This post, today, is perhaps one of the most concerning subjects in regards to social media and the ways with which we relate to it. I’m afraid it won’t fit the usual pattern of my Tuesday posts, I hope you can all forgive me for that and still be edified by the discussion. More than a twisted verse, it is an ignored set of verses. I’m referring to the act of attributing motives to those we disagree with, or anyone for that matter. I have been guilty of this sin, and needed repentance in this area. This is most closely related to slander, which I’ve written about here. I want to go a little deeper than that post, and look at a specific way in which I see slander taking place. It is one thing to guess at someone’s motives, and yet even that I would warn against. It is an entirely different thing to publicly announce someone’s motives in an accusatory fashion.
Why is this something we need to be weary of? It’s very easy to do, for starters, and often we don’t realize we’re doing it. As an example, think back to a time your child threw a fit. Was your natural inclination to discover the purpose of the behavior? Or did you automatically say “he/she just wants attention”. There are many reasons for children to have emotional breakdowns, in my own and my daughters case, there were neurological reasons. It might be the case that your child really does just want the attention, or you have a perfect child that never throws fits. Either way, this is just a small example of how easy it is to sinfully accuse someone through attributing motives. I’m sure you can remember times when you’ve done something nice for someone, only to be accused of ulterior motives. That is another example of what we’re talking about today.
How does this relate to social media? It’s the prime place to see this sin, broadcasted for all the world to witness. Brazen, unrepentant, professing Christians take to Twitter, or Facebook, to boldly proclaim the supernatural ability of knowing the hearts of man. Oh, that we would mortify the pride of our hearts before we ever type a word! It is pride that sends fingers to a keyboard, beloved, and encourages the hurtful slander to be published. Those that attribute motives to others would do well to tremble before the very words of Scripture in Matthew 12:36. At no point should we feel comfortable lying about others, how have we come to the point with social media where gossip is applauded and slander is cheered?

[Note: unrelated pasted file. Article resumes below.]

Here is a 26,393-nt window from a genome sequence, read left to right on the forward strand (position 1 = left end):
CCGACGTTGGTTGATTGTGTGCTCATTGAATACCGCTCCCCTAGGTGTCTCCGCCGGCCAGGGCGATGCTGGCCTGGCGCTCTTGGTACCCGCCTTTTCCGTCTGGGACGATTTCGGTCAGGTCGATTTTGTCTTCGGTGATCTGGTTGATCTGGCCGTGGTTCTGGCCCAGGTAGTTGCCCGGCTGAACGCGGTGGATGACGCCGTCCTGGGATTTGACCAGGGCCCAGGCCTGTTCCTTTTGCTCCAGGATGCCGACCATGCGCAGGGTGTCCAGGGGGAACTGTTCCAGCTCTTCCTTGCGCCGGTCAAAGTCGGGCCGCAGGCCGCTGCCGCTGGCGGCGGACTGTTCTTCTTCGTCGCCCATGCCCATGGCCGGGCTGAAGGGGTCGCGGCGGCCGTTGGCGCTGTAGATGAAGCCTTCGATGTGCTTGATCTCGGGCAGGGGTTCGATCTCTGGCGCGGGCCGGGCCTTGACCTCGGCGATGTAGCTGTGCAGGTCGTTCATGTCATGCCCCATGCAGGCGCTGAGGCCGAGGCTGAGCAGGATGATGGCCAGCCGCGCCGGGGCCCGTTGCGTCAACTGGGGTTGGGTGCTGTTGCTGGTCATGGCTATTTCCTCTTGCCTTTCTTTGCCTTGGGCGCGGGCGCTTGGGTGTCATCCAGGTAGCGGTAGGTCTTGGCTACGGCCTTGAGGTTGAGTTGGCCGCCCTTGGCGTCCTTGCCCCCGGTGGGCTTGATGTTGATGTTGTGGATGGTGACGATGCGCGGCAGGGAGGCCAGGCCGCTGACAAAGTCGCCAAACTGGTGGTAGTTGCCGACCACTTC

The truth, my friends, is that we do not know the heart of others. We can only know our own motives, which should give us enough concern without guessing that of others. Like in our physical relationships, we must be careful with how we treat people online. We do not see their face, we can not hear their voice, but they are still image bearers. We still sin against God when we sin against them. For many, discussions on social media have become unfruitful. They no longer seek ways to build up, edify, encourage, or rebuke, they only see the debate. The argument. The building up of themselves as they tear others down. I do not know the hearts of those that do this, but I do know my heart. I know the pride that leads me to trust my own opinion on others motives. Pride. I hate pride. It must be mortified.
Every word, friends, whether spoken, or typed, you will give an account for. Perhaps we have forgotten the one with whom we have to do? Have we forgotten how holy He is? Have we forgotten His righteous hatred toward sin? Or, is it that we’ve forgotten His kindness in sending His Son? Have we grown weary of doing good, do we now leave off obedience? It would be better to leave off social media, beloved. It is love that leads to rebuke, but what is it that leads to attributed motives? For me, it was only pride. We have been given today, a gift, time to spend on the glorification of God! Does it glorify God when we sin, or heartily approve of others who sin? And yet, the posts by those who have attributed motives to me and others received thousands of likes and hundreds of shares. We are set apart, we are not like the world, let us therefor be slow to speak and slow to anger. As always, beloved brethren, be good Berean’s and study to show yourselves approved.